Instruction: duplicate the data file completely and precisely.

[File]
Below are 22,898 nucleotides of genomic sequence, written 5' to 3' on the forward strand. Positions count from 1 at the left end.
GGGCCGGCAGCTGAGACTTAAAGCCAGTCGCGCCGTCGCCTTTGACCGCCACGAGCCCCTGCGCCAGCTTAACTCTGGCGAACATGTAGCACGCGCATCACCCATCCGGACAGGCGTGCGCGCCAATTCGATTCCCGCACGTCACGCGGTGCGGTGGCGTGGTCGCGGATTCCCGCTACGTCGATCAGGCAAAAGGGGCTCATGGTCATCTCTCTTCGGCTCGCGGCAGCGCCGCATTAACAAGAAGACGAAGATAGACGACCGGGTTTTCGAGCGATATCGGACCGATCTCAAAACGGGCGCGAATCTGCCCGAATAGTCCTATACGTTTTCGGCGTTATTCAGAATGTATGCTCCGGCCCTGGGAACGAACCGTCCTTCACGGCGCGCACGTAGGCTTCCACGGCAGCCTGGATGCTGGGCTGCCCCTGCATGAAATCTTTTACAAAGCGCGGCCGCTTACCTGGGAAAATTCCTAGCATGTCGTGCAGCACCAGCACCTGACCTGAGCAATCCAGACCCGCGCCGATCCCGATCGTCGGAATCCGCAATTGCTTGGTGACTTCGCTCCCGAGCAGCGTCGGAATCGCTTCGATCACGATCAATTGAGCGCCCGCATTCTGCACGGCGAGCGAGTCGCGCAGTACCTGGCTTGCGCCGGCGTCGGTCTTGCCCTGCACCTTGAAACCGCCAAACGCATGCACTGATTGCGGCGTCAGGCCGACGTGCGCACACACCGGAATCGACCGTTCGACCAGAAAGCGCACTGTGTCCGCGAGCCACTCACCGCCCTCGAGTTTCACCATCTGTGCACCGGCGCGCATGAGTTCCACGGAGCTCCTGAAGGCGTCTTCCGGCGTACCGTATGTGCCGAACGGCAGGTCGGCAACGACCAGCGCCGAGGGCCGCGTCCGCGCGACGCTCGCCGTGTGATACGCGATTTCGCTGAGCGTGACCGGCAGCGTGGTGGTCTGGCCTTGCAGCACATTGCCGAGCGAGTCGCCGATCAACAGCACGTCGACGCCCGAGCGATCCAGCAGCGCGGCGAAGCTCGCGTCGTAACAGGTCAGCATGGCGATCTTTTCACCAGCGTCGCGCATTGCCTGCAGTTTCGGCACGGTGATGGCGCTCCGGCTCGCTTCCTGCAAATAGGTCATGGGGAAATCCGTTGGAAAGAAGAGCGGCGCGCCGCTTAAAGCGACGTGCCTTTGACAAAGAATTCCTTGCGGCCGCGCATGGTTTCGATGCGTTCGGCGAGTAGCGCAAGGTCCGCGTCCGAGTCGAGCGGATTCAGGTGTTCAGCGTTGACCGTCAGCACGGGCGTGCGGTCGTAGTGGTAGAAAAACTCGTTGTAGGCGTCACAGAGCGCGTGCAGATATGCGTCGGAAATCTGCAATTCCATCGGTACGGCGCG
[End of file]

Below are 22,898 nucleotides of genomic sequence, written 5' to 3' on the forward strand. Positions count from 1 at the left end.
GGGCCGGCAGCTGAGACTTAAAGCCAGTCGCGCCGTCGCCTTTGACCGCCACGAGCCCCTGCGCCAGCTTAACTCTGGCGAACATGTAGCACGCGCATCACCCATCCGGACAGGCGTGCGCGCCAATTCGATTCCCGCACGTCACGCGGTGCGGTGGCGTGGTCGCGGATTCCCGCTACGTCGATCAGGCAAAAGGGGCTCATGGTCATCTCTCTTCGGCTCGCGGCAGCGCCGCATTAACAAGAAGACGAAGATAGACGACCGGGTTTTCGAGCGATATCGGACCGATCTCAAAACGGGCGCGAATCTGCCCGAATAGTCCTATACGTTTTCGGCGTTATTCAGAATGTATGCTCCGGCCCTGGGAACGAACCGTCCTTCACGGCGCGCACGTAGGCTTCCACGGCAGCCTGGATGCTGGGCTGCCCCTGCATGAAATCTTTTACAAAGCGCGGCCGCTTACCTGGGAAAATTCCTAGCATGTCGTGCAGCACCAGCACCTGACCTGAGCAATCCAGACCCGCGCCGATCCCGATCGTCGGAATCCGCAATTGCTTGGTGACTTCGCTCCCGAGCAGCGTCGGAATCGCTTCGATCACGATCAATTGAGCGCCCGCATTCTGCACGGCGAGCGAGTCGCGCAGTACCTGGCTTGCGCCGGCGTCGGTCTTGCCCTGCACCTTGAAACCGCCAAACGCATGCACTGATTGCGGCGTCAGGCCGACGTGCGCACACACCGGAATCGACCGTTCGACCAGAAAGCGCACTGTGTCCGCGAGCCACTCACCGCCCTCGAGTTTCACCATCTGTGCACCGGCGCGCATGAGTTCCACGGAGCTCCTGAAGGCGTCTTCCGGCGTACCGTATGTGCCGAACGGCAGGTCGGCAACGACCAGCGCCGAGGGCCGCGTCCGCGCGACGCTCGCCGTGTGATACGCGATTTCGCTGAGCGTGACCGGCAGCGTGGTGGTCTGGCCTTGCAGCACATTGCCGAGCGAGTCGCCGATCAACAGCACGTCGACGCCCGAGCGATCCAGCAGCGCGGCGAAGCTCGCGTCGTAACAGGTCAGCATGGCGATCTTTTCACCAGCGTCGCGCATTGCCTGCAGTTTCGGCACGGTGATGGCGCTCCGGCTCGCTTCCTGCAAATAGGTCATGGGGAAATCCGTTGGAAAGAAGAGCGGCGCGCCGCTTAAAGCGACGTGCCTTTGACAAAGAATTCCTTGCGGCCGCGCATGGTTTCGATGCGTTCGGCGAGTAGCGCAAGGTCCGCGTCCGAGTCGAGCGGATTCAGGTGTTCAGCGTTGACCGTCAGCACGGGCGTGCGGTCGTAGTGGTAGAAAAACTCGTTGTAGGCGTCACAGAGCGCGTGCAGATATGCGTCGGAAATCTGCAATTCCATCGGTACGGCGCG